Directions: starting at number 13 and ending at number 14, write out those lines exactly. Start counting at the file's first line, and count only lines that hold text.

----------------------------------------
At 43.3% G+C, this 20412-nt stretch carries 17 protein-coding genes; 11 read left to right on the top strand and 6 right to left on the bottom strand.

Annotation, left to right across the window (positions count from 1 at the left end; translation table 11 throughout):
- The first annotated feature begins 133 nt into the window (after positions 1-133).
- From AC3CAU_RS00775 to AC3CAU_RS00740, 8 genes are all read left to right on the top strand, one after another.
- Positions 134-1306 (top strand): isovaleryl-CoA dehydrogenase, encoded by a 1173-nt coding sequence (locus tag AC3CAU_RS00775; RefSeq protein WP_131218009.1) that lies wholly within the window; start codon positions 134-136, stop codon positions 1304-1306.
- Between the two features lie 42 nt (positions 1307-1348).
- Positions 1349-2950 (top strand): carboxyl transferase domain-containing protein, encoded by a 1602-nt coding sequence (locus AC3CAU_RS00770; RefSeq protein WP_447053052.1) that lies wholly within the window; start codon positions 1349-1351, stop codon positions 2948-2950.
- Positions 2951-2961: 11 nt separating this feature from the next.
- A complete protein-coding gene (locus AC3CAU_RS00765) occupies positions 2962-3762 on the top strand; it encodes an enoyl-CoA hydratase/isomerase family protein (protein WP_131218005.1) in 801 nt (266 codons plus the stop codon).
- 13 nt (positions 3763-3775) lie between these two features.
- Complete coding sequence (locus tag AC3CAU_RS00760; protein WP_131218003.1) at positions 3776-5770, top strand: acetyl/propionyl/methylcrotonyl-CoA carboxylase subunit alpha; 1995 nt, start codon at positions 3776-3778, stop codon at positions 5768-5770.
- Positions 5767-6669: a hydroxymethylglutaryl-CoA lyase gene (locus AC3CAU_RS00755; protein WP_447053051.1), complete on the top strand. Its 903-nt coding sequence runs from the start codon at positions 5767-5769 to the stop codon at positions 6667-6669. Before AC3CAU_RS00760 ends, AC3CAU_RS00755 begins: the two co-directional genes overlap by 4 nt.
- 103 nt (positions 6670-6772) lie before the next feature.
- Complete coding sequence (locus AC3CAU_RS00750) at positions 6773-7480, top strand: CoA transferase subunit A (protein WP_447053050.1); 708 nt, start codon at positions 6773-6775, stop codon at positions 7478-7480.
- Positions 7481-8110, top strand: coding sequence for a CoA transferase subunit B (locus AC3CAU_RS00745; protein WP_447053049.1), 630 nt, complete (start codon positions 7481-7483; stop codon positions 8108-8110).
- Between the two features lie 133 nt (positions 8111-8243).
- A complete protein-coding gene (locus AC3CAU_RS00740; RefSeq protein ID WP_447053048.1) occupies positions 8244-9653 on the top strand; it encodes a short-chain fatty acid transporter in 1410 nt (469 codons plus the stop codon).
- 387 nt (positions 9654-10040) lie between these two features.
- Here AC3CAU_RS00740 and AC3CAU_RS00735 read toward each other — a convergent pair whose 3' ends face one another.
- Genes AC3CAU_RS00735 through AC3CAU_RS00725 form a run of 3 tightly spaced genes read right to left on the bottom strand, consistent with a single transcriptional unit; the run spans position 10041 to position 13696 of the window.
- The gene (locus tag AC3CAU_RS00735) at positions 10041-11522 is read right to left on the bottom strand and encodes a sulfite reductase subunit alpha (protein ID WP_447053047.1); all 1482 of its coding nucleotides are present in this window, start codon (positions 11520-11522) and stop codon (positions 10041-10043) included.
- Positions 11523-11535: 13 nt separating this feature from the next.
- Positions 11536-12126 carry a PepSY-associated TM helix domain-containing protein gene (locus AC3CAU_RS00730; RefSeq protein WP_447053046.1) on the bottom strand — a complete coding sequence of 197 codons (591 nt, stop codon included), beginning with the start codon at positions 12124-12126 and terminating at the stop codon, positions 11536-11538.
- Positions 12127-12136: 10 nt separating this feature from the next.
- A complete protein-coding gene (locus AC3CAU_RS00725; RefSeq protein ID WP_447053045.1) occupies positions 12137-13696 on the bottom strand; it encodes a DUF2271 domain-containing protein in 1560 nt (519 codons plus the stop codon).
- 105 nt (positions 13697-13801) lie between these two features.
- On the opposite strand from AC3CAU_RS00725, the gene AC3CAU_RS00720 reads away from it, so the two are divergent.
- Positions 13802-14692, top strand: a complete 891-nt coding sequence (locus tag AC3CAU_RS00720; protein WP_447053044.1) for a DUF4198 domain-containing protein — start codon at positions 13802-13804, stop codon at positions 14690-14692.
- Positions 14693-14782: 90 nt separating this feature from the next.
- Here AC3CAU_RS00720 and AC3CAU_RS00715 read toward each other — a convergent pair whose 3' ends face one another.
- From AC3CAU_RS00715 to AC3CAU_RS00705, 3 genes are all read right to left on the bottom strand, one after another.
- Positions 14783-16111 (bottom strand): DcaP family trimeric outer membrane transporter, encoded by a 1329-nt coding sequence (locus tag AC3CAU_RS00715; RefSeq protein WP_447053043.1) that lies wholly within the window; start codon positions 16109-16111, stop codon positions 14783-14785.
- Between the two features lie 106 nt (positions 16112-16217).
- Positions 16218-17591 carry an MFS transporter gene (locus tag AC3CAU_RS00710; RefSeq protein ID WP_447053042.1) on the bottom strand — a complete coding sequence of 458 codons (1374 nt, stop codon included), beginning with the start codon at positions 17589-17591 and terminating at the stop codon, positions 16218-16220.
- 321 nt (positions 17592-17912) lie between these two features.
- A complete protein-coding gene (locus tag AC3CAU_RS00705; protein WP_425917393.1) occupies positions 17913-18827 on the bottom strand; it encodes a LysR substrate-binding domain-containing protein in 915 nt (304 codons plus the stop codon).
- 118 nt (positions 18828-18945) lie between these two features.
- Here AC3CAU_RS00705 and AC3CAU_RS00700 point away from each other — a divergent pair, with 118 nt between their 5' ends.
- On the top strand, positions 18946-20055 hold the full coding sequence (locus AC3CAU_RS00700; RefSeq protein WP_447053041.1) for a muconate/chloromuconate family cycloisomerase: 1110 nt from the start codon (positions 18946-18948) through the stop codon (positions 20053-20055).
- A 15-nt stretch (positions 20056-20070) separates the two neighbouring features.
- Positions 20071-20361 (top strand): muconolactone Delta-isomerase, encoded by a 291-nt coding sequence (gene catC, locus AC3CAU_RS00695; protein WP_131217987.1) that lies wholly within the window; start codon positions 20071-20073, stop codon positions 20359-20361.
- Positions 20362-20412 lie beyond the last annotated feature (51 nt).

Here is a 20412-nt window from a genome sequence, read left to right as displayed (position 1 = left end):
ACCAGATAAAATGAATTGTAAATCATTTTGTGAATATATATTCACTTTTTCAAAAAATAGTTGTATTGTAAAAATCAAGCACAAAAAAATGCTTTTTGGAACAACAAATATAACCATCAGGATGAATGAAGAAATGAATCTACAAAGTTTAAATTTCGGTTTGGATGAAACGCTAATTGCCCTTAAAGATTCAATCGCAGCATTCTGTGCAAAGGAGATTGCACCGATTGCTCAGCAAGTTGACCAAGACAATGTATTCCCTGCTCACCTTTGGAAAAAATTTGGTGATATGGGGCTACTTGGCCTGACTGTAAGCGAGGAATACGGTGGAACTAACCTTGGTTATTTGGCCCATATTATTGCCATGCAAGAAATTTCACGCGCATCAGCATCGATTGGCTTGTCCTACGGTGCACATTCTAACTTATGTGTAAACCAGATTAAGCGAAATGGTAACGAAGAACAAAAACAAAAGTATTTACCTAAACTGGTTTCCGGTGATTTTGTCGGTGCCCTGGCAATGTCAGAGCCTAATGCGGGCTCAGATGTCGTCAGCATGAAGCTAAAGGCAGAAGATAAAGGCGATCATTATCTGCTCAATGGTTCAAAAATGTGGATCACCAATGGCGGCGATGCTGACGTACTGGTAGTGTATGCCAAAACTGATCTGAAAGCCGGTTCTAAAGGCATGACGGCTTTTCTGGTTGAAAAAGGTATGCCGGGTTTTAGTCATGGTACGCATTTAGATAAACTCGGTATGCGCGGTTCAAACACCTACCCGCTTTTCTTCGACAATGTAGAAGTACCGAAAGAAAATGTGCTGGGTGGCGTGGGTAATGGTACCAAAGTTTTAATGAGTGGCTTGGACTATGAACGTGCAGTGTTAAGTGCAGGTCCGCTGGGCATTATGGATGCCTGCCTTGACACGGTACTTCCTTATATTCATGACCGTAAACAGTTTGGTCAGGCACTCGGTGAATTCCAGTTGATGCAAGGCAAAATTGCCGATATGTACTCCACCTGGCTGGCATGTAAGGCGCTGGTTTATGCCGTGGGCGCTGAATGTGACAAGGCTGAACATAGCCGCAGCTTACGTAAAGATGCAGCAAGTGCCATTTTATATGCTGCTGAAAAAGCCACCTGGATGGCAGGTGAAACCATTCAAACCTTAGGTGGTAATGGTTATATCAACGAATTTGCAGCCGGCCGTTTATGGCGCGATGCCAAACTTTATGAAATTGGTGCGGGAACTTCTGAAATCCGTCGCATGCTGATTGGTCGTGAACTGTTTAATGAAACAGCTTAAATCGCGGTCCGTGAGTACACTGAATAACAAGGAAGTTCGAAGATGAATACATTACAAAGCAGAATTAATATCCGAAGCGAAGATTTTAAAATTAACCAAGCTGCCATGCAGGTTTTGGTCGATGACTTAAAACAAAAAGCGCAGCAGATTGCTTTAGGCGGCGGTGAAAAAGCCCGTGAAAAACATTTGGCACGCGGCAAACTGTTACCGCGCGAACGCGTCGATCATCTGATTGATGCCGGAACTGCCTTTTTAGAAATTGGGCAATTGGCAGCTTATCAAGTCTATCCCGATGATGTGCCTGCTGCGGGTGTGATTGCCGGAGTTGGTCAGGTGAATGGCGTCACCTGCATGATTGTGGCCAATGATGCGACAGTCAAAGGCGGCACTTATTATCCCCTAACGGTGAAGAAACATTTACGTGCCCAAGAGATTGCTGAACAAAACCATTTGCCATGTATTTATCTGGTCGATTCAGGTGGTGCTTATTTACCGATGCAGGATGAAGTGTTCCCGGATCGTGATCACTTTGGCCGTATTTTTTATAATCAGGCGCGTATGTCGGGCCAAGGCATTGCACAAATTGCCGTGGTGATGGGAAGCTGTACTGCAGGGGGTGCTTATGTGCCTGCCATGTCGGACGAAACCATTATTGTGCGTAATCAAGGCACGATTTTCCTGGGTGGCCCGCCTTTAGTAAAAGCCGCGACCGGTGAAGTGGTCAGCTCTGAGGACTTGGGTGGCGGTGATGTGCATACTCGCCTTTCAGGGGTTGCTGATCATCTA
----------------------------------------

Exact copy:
- 103 nt (positions 6670-6772) lie before the next feature.
- Complete coding sequence (locus AC3CAU_RS00750) at positions 6773-7480, top strand: CoA transferase subunit A (protein WP_447053050.1); 708 nt, start codon at positions 6773-6775, stop codon at positions 7478-7480.